Facebook is trying to defend its right to ban a man for posting an image of an erotic work of art but the implications could be much greater
In a case that could have far-reaching implications for U.S. tech companies, French lawyers were back in court on Thursday, arguing over whether Facebook could refuse a French teacher the right to post a famous French Romantic nude painting — raising again the crucial legal battle over how Internet users assert their rights against global companies whose headquarters are thousands of miles away.
The case has wound its way through the French courts for years. It began in 2011, when a French teacher (unnamed in the lawsuit) posted a photo on his Facebook page of the painting “l’Origine du Monde,” by the 19th-century artist Gustave Courbet, depicting a close-up view of a woman’s genitals. Facebook deactivated the teacher’s account, on the grounds that it violated the company’s policy forbidding users from posting naked or explicit material. The teacher sued the company for €20,000 (about $22,300) in damages, saying Facebook had failed to distinguish pornography from art; indeed, Courbet’s erotic painting is one of the most famous works in the Orsay Museum in Paris.
Last January, Facebook’s lawyer argued that its “Terms of Service” contract — that long block of text on which users click ‘agree’ when they set up accounts — clearly states that the company’s jurisdiction lies in California, and that France has no right to rule on its business decisions. But earlier this year the high court in Paris rejected the company’s argument, saying that the rule was “abusive,” since it violated French consumer-protection laws, by making it effectively impossible for French users to sue the company. Facebook has appealed that ruling. Thursday’s court was a largely procedural hearing, intended to set the timetable and parameters of the case.
The case might seem trivial of itself: It concerns only one person’s Facebook page, and a 150-year-old painting. But it could have impact beyond France, with the potential to challenge the business models of multibillion-dollar tech companies, which depend in good part on the ability to exercise wide control over users’ data and online activity.
With U.S. tech giants increasingly dominant in Europe, the legal wrangle, in the eyes of many, is a battle of wills over who ultimately will control the digital lives of the E.U.’s 500 million people — the world’s richest consumer market. The plaintiff’s lawyer Stéphane Cottineau called the ruling by Paris’s high court “a victory by David against Goliath.” He told TIME by phone this week that the notion that French Facebook users could not sue the company in their own country was “ridiculous.”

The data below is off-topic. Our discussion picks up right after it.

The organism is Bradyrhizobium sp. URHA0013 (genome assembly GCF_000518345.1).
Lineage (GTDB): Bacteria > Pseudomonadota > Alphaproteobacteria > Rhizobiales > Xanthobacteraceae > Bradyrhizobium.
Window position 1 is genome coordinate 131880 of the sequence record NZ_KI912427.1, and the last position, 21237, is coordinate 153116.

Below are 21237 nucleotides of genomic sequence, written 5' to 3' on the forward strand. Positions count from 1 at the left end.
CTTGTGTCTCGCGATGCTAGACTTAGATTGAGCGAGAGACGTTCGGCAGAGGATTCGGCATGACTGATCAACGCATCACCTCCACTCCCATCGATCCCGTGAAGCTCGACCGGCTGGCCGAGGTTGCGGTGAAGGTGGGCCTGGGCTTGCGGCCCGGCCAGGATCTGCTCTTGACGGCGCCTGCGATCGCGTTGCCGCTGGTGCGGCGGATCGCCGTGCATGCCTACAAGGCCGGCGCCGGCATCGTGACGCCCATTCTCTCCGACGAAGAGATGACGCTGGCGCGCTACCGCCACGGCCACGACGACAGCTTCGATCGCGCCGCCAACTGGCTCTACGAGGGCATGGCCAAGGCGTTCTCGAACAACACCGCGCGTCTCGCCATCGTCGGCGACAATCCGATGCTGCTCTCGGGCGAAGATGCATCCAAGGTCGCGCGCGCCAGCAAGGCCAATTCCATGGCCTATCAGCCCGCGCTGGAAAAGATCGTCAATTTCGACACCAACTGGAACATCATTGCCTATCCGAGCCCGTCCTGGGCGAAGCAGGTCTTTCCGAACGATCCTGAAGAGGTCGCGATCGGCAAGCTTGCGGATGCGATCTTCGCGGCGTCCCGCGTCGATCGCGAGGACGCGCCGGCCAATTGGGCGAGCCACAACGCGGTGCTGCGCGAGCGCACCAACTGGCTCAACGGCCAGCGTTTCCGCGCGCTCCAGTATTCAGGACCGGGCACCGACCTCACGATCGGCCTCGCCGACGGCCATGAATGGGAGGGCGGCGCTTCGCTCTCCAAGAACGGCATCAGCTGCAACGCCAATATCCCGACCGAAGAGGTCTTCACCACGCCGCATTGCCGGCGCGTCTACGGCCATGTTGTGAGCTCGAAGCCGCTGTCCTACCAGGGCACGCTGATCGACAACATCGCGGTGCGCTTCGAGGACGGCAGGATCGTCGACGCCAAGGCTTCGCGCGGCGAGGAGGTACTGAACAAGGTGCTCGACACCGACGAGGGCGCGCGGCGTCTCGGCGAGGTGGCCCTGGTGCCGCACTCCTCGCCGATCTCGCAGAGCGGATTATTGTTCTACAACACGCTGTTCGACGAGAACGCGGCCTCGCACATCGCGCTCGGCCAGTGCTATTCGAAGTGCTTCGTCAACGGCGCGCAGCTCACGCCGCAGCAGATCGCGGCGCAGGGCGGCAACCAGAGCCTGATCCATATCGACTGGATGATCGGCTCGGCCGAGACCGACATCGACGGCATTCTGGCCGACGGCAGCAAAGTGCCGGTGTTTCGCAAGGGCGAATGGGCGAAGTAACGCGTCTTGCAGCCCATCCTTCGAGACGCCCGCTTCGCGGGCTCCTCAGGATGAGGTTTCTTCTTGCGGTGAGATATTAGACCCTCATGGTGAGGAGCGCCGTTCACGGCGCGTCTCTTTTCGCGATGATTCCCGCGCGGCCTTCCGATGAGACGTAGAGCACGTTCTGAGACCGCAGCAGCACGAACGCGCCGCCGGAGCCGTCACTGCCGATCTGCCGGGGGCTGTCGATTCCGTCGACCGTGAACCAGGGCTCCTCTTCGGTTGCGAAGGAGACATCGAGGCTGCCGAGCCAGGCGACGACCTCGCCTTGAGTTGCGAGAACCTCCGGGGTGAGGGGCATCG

The French Facebook case comes as U.S. tech giants are already embroiled in long, expensive legal battles with different governments in Europe, and with the E.U. in Brussels. The list of cases is long, and growing: In 2013 the E.U. imposed a “right to be forgotten” law, allowing Europeans to demand that Google and other search engines delete information about themselves — a battle against which Google waged a fierce fight. Last year the French government forced Twitter to delete the anti-Semitic tweets of French users, which it said violated the country’s hate-speech laws. E.U. regulators charged Google last month with elbowing out its competitors on its shopping site, in a case that could result in hefty fines for the company. The regulators in Brussels are also considering laying charges against Android for noncompetitive practices for pushing Google apps on its smartphones, and they say they are investigating whether Apple, Amazon and Starbucks have engaged in tax avoidance, by stashing billions in profits in low-tax E.U. countries like the Netherlands and Luxembourg.
But in France, the current battle boils down to one essential question: Can a private company force its customers to abide by its rules, no matter what? That, say lawyers, is not clear, since Facebook’s terms of service might violate French laws, which state that customers are allowed to sue a company. “One of the rules says you cannot include a clause that prevents a person going to court easily,” says Laetitia Guillet, a French attorney with the U.S. law firm Keller and Heckman in Paris. Facebook argues that users freely create accounts, and click on ‘agree’ to its terms, including that its jurisdiction is in California. But, says Guillet, “Nobody reads the terms of service. Even though I am a lawyer, I have never read it.”
In fact, the issue of which governments global Internet companies obey is still deeply unclear. Companies fear that if its users, like the French teacher, win cases against them, it could require them to tailor-make their sites for each specific country’s laws — an expensive task even in the E.U., which has 28 member states. That makes the issue of jurisdiction key to many cases. “This question that is on everyone’s minds right now, not only for Facebook but also Google and Twitter, because all these entities have international scope and reach,” says Adam Holland, project coordinator for the Berkman Center for Internet and Society at Harvard Law School. “We don’t want to let local laws dictate global policy, because where will that end?”